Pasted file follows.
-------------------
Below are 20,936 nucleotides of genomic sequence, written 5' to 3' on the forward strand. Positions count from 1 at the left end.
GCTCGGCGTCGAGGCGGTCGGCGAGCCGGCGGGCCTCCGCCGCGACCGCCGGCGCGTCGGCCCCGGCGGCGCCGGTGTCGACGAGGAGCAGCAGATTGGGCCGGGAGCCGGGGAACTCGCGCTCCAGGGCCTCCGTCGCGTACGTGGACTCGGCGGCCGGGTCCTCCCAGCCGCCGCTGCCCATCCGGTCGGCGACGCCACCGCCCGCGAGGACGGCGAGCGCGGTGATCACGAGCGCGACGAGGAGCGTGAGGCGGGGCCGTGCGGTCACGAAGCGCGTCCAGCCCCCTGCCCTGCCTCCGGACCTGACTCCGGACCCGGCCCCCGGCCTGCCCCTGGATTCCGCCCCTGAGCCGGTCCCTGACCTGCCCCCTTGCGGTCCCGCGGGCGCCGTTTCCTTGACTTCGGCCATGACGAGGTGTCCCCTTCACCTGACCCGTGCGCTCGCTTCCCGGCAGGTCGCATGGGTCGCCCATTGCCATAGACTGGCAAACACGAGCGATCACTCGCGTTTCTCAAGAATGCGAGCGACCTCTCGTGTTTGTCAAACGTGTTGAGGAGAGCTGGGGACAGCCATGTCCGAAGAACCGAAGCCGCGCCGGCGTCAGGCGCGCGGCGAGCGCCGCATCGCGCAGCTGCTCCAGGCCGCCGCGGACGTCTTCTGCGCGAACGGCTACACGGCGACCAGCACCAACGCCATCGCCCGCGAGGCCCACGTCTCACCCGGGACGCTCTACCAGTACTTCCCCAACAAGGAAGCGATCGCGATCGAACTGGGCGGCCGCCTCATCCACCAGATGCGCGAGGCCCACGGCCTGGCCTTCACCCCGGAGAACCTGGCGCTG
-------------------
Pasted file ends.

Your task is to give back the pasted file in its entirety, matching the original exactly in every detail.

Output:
Below are 20,936 nucleotides of genomic sequence, written 5' to 3' on the forward strand. Positions count from 1 at the left end.
GCTCGGCGTCGAGGCGGTCGGCGAGCCGGCGGGCCTCCGCCGCGACCGCCGGCGCGTCGGCCCCGGCGGCGCCGGTGTCGACGAGGAGCAGCAGATTGGGCCGGGAGCCGGGGAACTCGCGCTCCAGGGCCTCCGTCGCGTACGTGGACTCGGCGGCCGGGTCCTCCCAGCCGCCGCTGCCCATCCGGTCGGCGACGCCACCGCCCGCGAGGACGGCGAGCGCGGTGATCACGAGCGCGACGAGGAGCGTGAGGCGGGGCCGTGCGGTCACGAAGCGCGTCCAGCCCCCTGCCCTGCCTCCGGACCTGACTCCGGACCCGGCCCCCGGCCTGCCCCTGGATTCCGCCCCTGAGCCGGTCCCTGACCTGCCCCCTTGCGGTCCCGCGGGCGCCGTTTCCTTGACTTCGGCCATGACGAGGTGTCCCCTTCACCTGACCCGTGCGCTCGCTTCCCGGCAGGTCGCATGGGTCGCCCATTGCCATAGACTGGCAAACACGAGCGATCACTCGCGTTTCTCAAGAATGCGAGCGACCTCTCGTGTTTGTCAAACGTGTTGAGGAGAGCTGGGGACAGCCATGTCCGAAGAACCGAAGCCGCGCCGGCGTCAGGCGCGCGGCGAGCGCCGCATCGCGCAGCTGCTCCAGGCCGCCGCGGACGTCTTCTGCGCGAACGGCTACACGGCGACCAGCACCAACGCCATCGCCCGCGAGGCCCACGTCTCACCCGGGACGCTCTACCAGTACTTCCCCAACAAGGAAGCGATCGCGATCGAACTGGGCGGCCGCCTCATCCACCAGATGCGCGAGGCCCACGGCCTGGCCTTCACCCCGGAGAACCTGGCGCTG